There’s not many programs out there that will be more interesting to follow this season than Indiana. For starters, Hoosiers’ head coach Tom Crean is on the hot seat. Given his team’s lofty preseason ranking (#15 in AP preseason poll) and icy relationship with a sizable portion of the Indiana fan base, the 49-year old head coach could find himself in the unemployment line in April if he fails to lead his team to an NCAA Tournament run this year. Luckily for him, Indiana is a team more than capable of doing such a thing, thanks to a high-powered offense (116.7 adjusted efficiency, ninth in the nation) that will be led by one of the best point guards in the country (Yogi Ferrell). Now entering his senior season, the two-time all-Big Ten performer looks to lead the Hoosiers back to how he found the program when he was freshman — capable of winning the Big Ten and becoming legitimate national title contenders.

Yogi Ferrell will need to improve his defense and his teammates to make a run in his senior year. (Darron Cummings, AP).

Yogi Ferrell will need to lead the Hoosiers to play better defensively if he is to make a serious run in the NCAA Tournament in his final year. (Darron Cummings, AP)

Ferrell (16.3 PPG last season) is lucky to have talented players like James Blackmon, Jr. (15.7 PPG) and Troy Williams (13.0 PPG) on his wings. The trio fuels a frenetic uptempo offense (77.4 PPG) that can score in bunches against any team, but even with the addition of five-star center Thomas Bryant to man the post, the Hoosiers won’t go anywhere next March if they don’t improve their atrocious defense. There’s no nice way to put it: Last year’s defense — ranked 214th nationally, per KenPom — was an unmitigated disaster. It was an inexcusable display of ineptitude in almost every defensive area from a power conference team, as only four other NCAA Tournament teams had a worse defensive rating last season (all were #13 seeds or higher). The table below illustrates Indiana’s woeful play on the defensive end of the court. Read the rest of this entry »

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Three Ways the Big Ten’s Bottom Tier Can Move Up

Posted by Brendan Brody on November 5th, 2015

Along with Rutgers, Minnesota, Penn State and Nebraska finished among the bottom four of the league standings last season. Unfortunately for the Scarlet Knights, they appear to have more than one fix they need to make in order to climb out of the Big Ten basement. The other three cellar-dwellers, however, are in better shape, with each having a reasonable chance to move up the ladder if a few things break their way this season. Here are three things that, if enabled, would allow the Gophers, Nittany Lions and Cornhuskers to make their way into the middle of the pack.

Richard Pitino needs heavy contributions from his freshmen to exceed expectations(Getty).

Richard Pitino needs heavy contributions from his freshmen to exceed expectations. (Getty).

Freshmen Playing Above Expectations (Minnesota): Richard Pitino did not sign a single top 100 recruit this year, according to, as the Gophers brought in the 11th best recruiting class in the league. Yet, given the team’s heavy personnel losses, freshmen will by necessity play a crucial role in the success of this year’s team. None started in the Gophers’ recent scrimmage against Minnesota-Crookston but the newcomers scored 31 of their team’s 74 points in an easy win. Jordan Murphy led the way with 19 points and nine boards on 7-of-11 shooting from the field, while fellow newcomers Dupree McBrayer, Kevin Dorsey and Ahmad Gilbert all contributed while playing at least 14 minutes each. Some recruits play above their rankings and some classes pan out better than expected. If Pitino’s incoming class can play better than its ranking and develop a couple solid Big Ten players as soon as this year, the Gophers are poised to finish in the middle of the pack. Read the rest of this entry »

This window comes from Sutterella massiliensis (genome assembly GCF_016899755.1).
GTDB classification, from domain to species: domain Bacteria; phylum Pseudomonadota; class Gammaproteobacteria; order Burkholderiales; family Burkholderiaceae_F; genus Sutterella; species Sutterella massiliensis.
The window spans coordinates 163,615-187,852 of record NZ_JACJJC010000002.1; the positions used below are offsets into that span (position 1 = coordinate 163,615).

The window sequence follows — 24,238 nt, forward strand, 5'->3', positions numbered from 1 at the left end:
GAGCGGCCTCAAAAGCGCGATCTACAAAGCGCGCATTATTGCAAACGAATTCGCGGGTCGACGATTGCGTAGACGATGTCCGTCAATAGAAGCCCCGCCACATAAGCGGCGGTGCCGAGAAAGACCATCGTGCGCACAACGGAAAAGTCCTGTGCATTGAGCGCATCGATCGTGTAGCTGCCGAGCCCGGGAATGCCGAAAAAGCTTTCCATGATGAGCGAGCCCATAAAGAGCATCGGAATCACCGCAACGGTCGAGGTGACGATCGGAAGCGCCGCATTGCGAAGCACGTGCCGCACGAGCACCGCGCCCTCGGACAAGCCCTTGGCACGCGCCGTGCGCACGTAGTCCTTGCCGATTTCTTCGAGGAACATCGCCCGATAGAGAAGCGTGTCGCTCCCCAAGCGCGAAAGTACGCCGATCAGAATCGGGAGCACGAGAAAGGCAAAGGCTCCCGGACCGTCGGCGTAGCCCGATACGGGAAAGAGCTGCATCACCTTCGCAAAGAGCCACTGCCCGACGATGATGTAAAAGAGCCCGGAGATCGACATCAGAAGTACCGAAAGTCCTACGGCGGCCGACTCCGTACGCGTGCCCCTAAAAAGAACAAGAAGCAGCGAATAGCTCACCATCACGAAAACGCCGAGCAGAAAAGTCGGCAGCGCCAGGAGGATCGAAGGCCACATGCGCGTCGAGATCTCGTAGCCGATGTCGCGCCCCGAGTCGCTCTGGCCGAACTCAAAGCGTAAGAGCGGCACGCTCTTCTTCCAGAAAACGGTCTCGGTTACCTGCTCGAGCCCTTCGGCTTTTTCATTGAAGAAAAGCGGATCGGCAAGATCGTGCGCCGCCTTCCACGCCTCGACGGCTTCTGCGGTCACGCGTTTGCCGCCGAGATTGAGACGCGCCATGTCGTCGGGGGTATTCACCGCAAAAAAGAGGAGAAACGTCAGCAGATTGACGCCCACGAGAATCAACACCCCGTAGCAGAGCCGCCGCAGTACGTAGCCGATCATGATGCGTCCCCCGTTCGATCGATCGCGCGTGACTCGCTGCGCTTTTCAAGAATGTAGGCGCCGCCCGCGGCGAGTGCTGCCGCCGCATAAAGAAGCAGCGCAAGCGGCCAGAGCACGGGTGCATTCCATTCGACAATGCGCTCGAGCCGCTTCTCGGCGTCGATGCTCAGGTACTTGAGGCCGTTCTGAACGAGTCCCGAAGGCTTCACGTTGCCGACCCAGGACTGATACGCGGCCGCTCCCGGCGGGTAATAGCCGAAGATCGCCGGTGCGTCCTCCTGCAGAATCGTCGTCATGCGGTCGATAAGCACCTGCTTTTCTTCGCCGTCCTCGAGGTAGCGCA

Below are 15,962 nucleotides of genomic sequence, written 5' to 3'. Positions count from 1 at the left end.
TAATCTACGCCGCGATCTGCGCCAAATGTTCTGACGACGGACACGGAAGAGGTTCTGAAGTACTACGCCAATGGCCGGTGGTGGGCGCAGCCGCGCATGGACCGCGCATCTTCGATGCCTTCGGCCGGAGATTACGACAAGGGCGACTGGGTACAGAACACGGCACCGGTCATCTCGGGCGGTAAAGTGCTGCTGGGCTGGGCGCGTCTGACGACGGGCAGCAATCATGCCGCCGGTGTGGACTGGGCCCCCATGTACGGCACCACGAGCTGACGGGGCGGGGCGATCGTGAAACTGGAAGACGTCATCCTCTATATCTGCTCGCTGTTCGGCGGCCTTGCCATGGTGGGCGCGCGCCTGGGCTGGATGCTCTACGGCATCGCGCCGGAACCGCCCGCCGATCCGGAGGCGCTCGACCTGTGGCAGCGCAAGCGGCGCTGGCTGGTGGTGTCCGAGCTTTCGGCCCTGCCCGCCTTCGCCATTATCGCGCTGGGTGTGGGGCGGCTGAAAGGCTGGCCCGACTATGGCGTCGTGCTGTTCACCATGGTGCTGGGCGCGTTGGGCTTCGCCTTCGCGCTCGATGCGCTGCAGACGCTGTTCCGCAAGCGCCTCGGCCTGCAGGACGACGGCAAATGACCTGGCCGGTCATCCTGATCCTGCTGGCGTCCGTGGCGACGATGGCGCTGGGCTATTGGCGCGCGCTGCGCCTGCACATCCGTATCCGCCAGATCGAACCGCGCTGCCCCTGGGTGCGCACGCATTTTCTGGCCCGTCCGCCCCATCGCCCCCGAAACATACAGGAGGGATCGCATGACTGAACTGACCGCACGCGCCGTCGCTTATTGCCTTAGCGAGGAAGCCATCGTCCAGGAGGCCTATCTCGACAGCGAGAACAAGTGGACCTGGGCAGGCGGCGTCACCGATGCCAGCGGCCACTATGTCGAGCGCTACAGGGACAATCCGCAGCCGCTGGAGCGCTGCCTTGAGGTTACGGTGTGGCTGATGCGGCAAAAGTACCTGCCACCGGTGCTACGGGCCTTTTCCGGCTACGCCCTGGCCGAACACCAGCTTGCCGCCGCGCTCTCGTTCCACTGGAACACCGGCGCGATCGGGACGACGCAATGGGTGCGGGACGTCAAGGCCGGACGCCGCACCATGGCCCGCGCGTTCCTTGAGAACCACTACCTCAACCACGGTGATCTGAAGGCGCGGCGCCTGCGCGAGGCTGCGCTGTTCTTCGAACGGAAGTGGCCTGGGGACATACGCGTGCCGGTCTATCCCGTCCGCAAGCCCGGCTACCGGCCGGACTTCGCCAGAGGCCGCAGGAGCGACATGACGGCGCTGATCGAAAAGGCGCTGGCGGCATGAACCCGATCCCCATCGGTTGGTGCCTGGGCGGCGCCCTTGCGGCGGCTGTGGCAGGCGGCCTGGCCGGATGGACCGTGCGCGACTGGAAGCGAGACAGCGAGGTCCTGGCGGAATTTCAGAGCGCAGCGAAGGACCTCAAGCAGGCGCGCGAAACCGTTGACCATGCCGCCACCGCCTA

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Is This Finally the Year for Northwestern?

Posted by Brendan Brody on November 4th, 2015

It’s legendary throughout the North Side of Chicago for its pure length of futility. It’s one of the longest streaks in sports, and dogged followers have hoped for decades that the drought would soon be over. Now, here in 2015, it appears that better days are finally coming. For the fans that have stuck around, the imminent snap of the curse will only be sweeter for their having endured decades of losing. And while the Chicago Cubs may soon end their 107-year World Series championship drought, we are not talking about the boys from Wrigley Field here. Rather, Northwestern hoops and its string of 77 seasons without an NCAA Tournament appearance (the Wildcats are the only original Division I school in a power conference that has never made the field) could very well come to an end this season. They’ve been close before and there are some extremely positive signs appearing in Evanston as we approach tipoff. Here are three reasons why Northwestern — yes, those Wildcats — could indeed go dancing this March.

Tre Demps and fellow senior Alex Olah will be team leaders for Northwestern(Brian Spurlock, USA Today Sports)

Tre Demps will be a key leader for Northwestern (Brian Spurlock, USA Today Sports)

  • Experienced Leadership: Two seniors who have been in Evanston through thick and thin over the last three seasons have steadily improved throughout their careers. Alex Olah and Tre Demps were both honorable mention all-B1G selections last season and are without question two of the league’s top returnees. Olah in particular has made leaps and bounds since his freshman season, improving his scoring from 6.1 PPG as a freshman to 11.7 PPG as a junior. His offensive rating went from 88.8 to 106.2 in the same period despite the fact that he is also using more possessions (21.8 to 24.1 percent). Notwithstanding the math, the eye test confirms that Olah has come a long way and it’s tough to find any player in the Big Ten who has improved as much over the same timeframe as he has. Demps has also become a more complete player, having evolved from a modest scoring option off the bench into a high-usage, heavy minutes offensive leader. He’s increased his assists every season and has also seen a spike in both his scoring (from 7.6 PPG as a freshman to 12.5 PPG last season), and offensive rating (94.3 to 102.6). Quality backups for Olah and Demps are also in place this season, with Virginia Tech transfer Joey van Zegeren prepared to spell the former and freshman combo guard Jordan Ash ready to supply good minutes for the latter. In general, Chris Collins has more talented depth at his disposal than he’s ever had in Evanston. Read the rest of this entry »